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Chicago’s Maps & Atlases Explore Uncharted Terrain on Comeback Album

Maps & Atlases harness a variety of sounds and, in the process, push the limits of easy categorization. After taking a six-year hiatus, the Chicago indie-rock trio returned this month with Lightlessness Is Nothing New, out via its longtime label Barsuk Records. The group stops by the Georgia Theatre Saturday to serenade Athens with its multifaceted sound, which contains elements of math rock, synthpop and folk.

The band’s previous record, Beware and Be Grateful, released in 2012, was where it first began to push the limits of sound experimentation, featuring inventive time signatures and polyrhythmic vocal melodies. The latest record continues this experimental take, as it finds the group hitting full stride and moving in a “weirder” direction sonically, as guitarist and vocalist Dave Davison puts it. “The newest record is similar, but different,” Davison says. “Different in the sense that it’s progressed.”

On Lightlessness Is Nothing New, Davison, bassist Shiraz Dada and drummer Chris Hainey take on anxiety, fear, happiness and everything in between. Throughout, Davison confronts the grief he felt after the death of his father, while also striving to shine a light on the positive things the world has to offer. “Difficult situations prompted the creation of some of the songs, but at the same time, it was processing and featuring elements of those same time periods,” Davison says.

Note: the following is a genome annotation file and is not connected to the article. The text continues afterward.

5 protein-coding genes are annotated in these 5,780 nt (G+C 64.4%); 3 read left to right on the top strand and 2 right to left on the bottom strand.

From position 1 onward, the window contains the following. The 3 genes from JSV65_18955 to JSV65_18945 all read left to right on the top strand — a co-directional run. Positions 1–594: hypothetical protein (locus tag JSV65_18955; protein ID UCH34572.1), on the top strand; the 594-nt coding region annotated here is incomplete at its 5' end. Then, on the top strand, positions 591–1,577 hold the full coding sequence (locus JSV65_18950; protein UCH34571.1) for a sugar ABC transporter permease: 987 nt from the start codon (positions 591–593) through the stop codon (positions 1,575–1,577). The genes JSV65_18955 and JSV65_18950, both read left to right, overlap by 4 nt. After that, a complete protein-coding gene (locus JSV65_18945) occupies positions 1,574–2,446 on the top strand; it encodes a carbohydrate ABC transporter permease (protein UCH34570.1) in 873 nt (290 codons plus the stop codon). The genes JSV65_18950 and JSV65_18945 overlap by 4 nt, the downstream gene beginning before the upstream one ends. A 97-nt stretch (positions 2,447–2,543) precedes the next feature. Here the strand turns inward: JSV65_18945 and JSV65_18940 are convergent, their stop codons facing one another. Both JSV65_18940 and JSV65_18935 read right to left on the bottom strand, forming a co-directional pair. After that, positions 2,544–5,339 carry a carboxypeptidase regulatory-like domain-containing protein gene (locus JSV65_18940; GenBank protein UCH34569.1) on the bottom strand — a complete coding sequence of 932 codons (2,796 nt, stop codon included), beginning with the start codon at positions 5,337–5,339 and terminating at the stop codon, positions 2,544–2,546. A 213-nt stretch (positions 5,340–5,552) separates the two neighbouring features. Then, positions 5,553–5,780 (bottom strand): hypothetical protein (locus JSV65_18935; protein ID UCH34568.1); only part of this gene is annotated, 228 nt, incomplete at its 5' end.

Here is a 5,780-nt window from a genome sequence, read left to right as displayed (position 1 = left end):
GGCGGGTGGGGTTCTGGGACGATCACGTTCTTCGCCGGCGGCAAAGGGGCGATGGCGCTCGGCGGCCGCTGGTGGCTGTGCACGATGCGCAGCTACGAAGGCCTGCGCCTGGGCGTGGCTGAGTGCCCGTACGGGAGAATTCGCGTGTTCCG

Since releasing their debut full-length, Perch Patchwork, in 2010, Maps & Atlases’ sound has matured, delving deep into pushing the limits of vocals and guitar. Prior to releasing that LP, the group dropped a few EPs of classic math rock that emphasized busy guitar tones and erratic combinations of sounds. Early songs such as “Pigeon” are straightforward lyrically, with jagged, rubbery guitar riffs scattered among the campfire-style strumming.

“[‘Pigeon’] is kind of a tightrope walk, because it’s just me singing and playing guitar for a really long time, and if I mess up or break a string, it could be catastrophic,” Davison says.

On the latest record, songs like “Ringing Bell” take a more personal touch, with lyrics such as: “Thought I saw the last of your warmth leave/ I saw it leaving in your eyes/ Can’t believe how much I still need/ Can’t believe how little I know why.” “When I listen to [‘Ringing Bell’], I think, ‘This is the kind of song I’d like to write in general,” Davison says.

Lightlessness is also the first record the group has released since the departure of guitarist Erin Elders, who left to pursue his passion of film directing. Longtime producer Jason Cupp (American Football, Good Old War) returned to the studio, with Scott Solter (The Mountain Goats, Bombadil, Pattern Is Movement) on hand to assist. With Cupp’s familiarity combining with Solter’s fresh insight, the group’s recording process reached new heights.

“When I first started working on this, I wasn’t sure if it was going to be a full-band album or a solo album,” Davison says. “…[I]n the early stages, I was working with Jason to record it. He recorded our previous two albums. That helped the structure. It helped the songs come into existence in recorded form.”

The threesome has settled in, is maintaining a full sound and is eager to present its latest record in the live setting on its current tour.

“Since [we’ve been] touring as a three-piece, it’s given us time to experiment [with] playing together, especially in the live setting,” Davison says. “We have a kind of different dynamic and are able to be more loose—our jams have taken on a different dynamic.”